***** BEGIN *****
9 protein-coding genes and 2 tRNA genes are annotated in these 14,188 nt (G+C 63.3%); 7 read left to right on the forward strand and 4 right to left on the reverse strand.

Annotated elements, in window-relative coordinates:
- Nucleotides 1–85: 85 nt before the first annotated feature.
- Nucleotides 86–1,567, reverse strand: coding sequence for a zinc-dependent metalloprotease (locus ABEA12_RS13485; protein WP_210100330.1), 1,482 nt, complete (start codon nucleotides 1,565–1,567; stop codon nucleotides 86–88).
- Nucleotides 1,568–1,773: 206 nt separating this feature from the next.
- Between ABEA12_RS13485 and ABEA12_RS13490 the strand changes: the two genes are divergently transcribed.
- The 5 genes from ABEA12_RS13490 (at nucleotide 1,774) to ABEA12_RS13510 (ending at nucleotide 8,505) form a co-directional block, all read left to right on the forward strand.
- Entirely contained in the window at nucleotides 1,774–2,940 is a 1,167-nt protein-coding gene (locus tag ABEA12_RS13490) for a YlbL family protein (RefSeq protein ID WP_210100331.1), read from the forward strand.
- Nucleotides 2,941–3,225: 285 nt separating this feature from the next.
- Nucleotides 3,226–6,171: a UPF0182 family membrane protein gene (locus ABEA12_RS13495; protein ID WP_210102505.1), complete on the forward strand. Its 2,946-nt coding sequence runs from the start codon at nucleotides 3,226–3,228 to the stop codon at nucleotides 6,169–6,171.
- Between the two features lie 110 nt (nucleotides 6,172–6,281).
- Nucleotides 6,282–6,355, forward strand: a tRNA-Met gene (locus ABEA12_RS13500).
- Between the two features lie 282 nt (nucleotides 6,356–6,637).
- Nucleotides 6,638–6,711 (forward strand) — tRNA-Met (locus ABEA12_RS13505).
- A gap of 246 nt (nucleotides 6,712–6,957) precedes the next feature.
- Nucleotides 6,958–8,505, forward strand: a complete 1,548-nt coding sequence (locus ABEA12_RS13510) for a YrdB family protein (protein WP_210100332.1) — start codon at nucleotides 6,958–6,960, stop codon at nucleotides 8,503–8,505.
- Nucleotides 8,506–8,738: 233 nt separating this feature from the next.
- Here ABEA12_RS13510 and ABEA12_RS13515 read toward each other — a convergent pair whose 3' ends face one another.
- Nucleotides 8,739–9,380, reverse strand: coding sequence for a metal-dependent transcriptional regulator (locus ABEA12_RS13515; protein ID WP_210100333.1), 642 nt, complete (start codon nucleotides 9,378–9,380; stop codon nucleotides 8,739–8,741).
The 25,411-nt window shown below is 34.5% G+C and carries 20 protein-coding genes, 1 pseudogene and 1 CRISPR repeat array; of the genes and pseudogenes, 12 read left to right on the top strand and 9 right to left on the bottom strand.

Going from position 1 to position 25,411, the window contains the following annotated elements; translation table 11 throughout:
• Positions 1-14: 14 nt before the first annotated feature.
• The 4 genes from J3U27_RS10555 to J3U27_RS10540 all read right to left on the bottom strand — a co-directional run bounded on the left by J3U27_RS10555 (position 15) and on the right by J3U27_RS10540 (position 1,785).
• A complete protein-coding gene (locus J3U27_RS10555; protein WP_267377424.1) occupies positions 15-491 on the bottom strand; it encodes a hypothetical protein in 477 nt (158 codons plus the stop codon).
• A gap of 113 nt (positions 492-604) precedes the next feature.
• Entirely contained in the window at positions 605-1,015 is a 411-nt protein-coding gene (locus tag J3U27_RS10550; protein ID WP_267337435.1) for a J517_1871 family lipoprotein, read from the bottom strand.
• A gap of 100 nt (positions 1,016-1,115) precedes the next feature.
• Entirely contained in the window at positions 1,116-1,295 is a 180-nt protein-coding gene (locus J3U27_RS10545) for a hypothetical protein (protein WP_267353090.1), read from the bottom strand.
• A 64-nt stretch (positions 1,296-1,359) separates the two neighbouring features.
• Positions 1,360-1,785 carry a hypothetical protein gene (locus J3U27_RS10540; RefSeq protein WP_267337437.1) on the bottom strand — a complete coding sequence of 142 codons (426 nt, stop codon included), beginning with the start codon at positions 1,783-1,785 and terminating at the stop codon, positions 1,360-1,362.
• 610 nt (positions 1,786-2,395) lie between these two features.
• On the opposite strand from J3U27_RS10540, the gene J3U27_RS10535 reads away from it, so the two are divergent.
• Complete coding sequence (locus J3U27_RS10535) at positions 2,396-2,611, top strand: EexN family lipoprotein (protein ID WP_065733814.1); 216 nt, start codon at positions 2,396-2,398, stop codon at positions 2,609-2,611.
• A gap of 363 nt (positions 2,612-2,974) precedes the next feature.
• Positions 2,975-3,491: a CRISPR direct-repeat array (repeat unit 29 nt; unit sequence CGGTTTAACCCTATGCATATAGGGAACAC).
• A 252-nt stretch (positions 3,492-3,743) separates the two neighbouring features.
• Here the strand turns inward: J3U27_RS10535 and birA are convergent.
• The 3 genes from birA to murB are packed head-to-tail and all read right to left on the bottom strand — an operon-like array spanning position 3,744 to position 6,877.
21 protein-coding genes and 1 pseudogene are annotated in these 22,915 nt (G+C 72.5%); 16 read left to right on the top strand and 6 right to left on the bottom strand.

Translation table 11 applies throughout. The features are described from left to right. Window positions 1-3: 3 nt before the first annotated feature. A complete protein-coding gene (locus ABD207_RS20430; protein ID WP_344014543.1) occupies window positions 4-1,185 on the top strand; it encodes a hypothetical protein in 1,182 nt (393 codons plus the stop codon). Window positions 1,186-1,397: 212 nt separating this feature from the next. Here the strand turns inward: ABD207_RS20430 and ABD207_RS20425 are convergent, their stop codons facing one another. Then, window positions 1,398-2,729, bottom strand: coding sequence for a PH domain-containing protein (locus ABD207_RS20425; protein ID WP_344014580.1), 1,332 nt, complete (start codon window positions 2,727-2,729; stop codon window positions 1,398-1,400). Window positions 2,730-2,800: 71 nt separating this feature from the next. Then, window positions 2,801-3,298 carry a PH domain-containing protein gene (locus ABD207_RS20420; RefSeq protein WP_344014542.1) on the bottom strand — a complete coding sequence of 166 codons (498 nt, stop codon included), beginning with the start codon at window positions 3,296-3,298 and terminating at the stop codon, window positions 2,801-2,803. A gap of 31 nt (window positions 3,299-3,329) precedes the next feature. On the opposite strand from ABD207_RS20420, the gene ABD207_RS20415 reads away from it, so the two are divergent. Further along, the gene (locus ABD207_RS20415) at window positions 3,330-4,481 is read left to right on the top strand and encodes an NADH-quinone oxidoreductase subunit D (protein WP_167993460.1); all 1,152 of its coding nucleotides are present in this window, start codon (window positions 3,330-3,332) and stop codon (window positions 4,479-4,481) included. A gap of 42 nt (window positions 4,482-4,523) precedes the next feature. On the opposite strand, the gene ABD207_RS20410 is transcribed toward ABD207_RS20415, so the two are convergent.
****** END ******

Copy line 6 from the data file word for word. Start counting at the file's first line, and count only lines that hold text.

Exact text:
- Between ABEA12_RS13485 and ABEA12_RS13490 the strand changes: the two genes are divergently transcribed.